I’m usually a lot better prepared for Christmas. Not this year.

This year, the week to trump all weeks caught us off-guard.

We missed a beat or two in preparation for the only few weeks capable of slowing down the Western world. The weeks that remind the Scrooges and time-poor alike that life is more than hyper-consumerism and a dreary, soul-sucking 8-5 existence.

A rushed Christmas is not really Christmas at all.

There’s good precedent for this, which means there is still hope for my sloppy approach.

Wise Men

After the contemplative season of Advent, traditionally, Christmas doesn’t end until 6th January — Epiphany — when the Christian faith marks the arrival of three wise men from Arabia, India and Persia.

That trio of travellers took their time. There was no urgency to get to Bethlehem. Their target was Zion (Jerusalem), to meet the infant Messiah (the firstborn of the dead), the foretold King of kings.

Bobbing up and down through the desert sands, most probably travelling at night, there was no frenzied urgency in sight.

The only time we hear of any swift movement from their dust-covered camel convoy is when the trio of astronomers exit Jerusalem. As they avoided the bloodthirsty wrath of King Herod. They refused to act as his agents of death.

Like Herod, it’s too easy to let a morose sense of emergency, mock, sap, and overtake the wisdom, joy, and anticipation found in the men from the Middle East.

These are two very different models of Christmas in “die-hard” dad mode.

The first clings to Christmas to serve his own self-interest; the second serves selflessly.

The Magi have no interest in pompous platitudes, mind games, or political pettiness.

Both Herod and the Magi sought after the Christ-child. The greater difference between the two was their agenda: Herod rushes in to take a life; the others arrive prepared to give breath to it.

The Magi sensed Herod’s panic. They had the wisdom to see through the first Christmas’ frenzied and fearful authoritarian.

Dedication to the Celebration

Despite the despot’s obstacles, the men from the East famously made their way to Bethlehem around the chaos to the Christ-child in peace.

Unlike me this Christmas, they weren’t caught off-guard.

Father-of-one Paul Hutchinson is more like them. The British dad from Sunderland is mad about bringing Christmas to life with his amazing light show in his front yard.

Defying the oppressive increase in energy bills, Metro Mag reported how Hutchinson has refused to let it shrivel him up like Scrooge.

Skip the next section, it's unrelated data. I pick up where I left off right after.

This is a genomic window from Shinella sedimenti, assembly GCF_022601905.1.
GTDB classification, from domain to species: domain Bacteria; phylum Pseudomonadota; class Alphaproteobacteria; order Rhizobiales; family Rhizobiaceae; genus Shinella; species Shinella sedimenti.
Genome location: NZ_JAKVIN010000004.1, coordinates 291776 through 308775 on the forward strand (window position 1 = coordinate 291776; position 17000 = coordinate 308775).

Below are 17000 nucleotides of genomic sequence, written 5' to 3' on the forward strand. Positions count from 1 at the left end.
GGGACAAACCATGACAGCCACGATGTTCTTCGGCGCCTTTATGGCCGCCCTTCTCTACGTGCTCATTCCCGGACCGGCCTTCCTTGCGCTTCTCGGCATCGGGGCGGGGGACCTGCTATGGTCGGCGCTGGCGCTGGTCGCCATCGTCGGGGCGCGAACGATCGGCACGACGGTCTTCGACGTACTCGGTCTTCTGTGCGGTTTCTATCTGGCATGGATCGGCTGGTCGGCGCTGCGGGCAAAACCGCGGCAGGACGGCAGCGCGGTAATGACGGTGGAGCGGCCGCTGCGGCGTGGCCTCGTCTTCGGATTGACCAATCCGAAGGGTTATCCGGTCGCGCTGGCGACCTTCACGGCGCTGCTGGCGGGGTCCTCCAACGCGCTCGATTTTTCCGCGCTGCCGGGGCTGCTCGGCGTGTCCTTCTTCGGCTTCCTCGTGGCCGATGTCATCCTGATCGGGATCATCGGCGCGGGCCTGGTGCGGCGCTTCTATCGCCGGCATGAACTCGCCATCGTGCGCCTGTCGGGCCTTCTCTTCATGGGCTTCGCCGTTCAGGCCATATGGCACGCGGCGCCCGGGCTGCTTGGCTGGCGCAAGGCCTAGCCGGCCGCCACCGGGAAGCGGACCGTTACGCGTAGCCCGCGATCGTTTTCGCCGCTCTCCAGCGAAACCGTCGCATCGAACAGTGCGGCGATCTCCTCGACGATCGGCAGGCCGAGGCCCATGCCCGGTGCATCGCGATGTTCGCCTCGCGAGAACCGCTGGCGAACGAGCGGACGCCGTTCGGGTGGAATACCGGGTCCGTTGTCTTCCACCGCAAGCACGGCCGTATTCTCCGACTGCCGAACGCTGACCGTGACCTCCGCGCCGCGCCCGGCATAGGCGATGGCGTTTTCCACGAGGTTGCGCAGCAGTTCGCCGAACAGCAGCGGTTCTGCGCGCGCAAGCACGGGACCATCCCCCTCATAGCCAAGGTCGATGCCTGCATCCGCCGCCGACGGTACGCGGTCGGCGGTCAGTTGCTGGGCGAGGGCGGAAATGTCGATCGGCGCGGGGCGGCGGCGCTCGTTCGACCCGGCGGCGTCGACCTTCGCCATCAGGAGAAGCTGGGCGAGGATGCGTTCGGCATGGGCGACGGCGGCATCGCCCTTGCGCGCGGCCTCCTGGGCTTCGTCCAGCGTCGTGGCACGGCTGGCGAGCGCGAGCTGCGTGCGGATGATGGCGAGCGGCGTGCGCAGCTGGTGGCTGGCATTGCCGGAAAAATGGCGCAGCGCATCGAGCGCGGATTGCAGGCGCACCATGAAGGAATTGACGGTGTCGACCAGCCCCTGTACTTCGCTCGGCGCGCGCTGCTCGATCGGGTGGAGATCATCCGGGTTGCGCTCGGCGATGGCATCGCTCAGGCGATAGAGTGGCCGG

“I do it for the community, no one talks to each other anymore and it’s a shame,” he said.

Hutchinson added,

“[The celebration] brings people together and is a conversation starter. We have kids posing with the tree in the garden. It’s wonderful to see. It costs me £18 per day, as opposed to £7 per day before the decorations go up. But it’s worth it to see the kid’s faces when they walk past.”

Rather than surrender his timestamped father-and-son tradition of blanketing their house in festive lights, the 33-year-old is holding the line.

In a similar way to the Magi, Hutchinson is modelling Christmas in “die-hard” dad mode.

Perhaps there is another category: “die-hard” grandfather mode. This video shows you how it’s done. With 1.7 million views, it cannot be wrong.

None of the three wise men were paralysed by the impossibility or the challenge before them.

They were prepared to take the hits. To suffer the cost of doubling down on Christmas in their self-sacrificial service to others.

By doing so, they matched their pace with the Prince of Peace, for a rushed Christmas is not really Christmas at all.


Photo by Fernando Estel/Wikimedia Commons

Published On: December 15th, 20220 CommentsTags: , , , , , ,

About the Author: Rod Lampard

Rod, his wife Jonda, and their five kids are homeschooling veterans. Rod spent 12 years in management at Koorong, has a Bachelor’s Degree in Ministry & Theology, and is a writer for the theological, politically edgy news site Caldron Pool. Rod also writes for the Spectator. Find his personal blog here.

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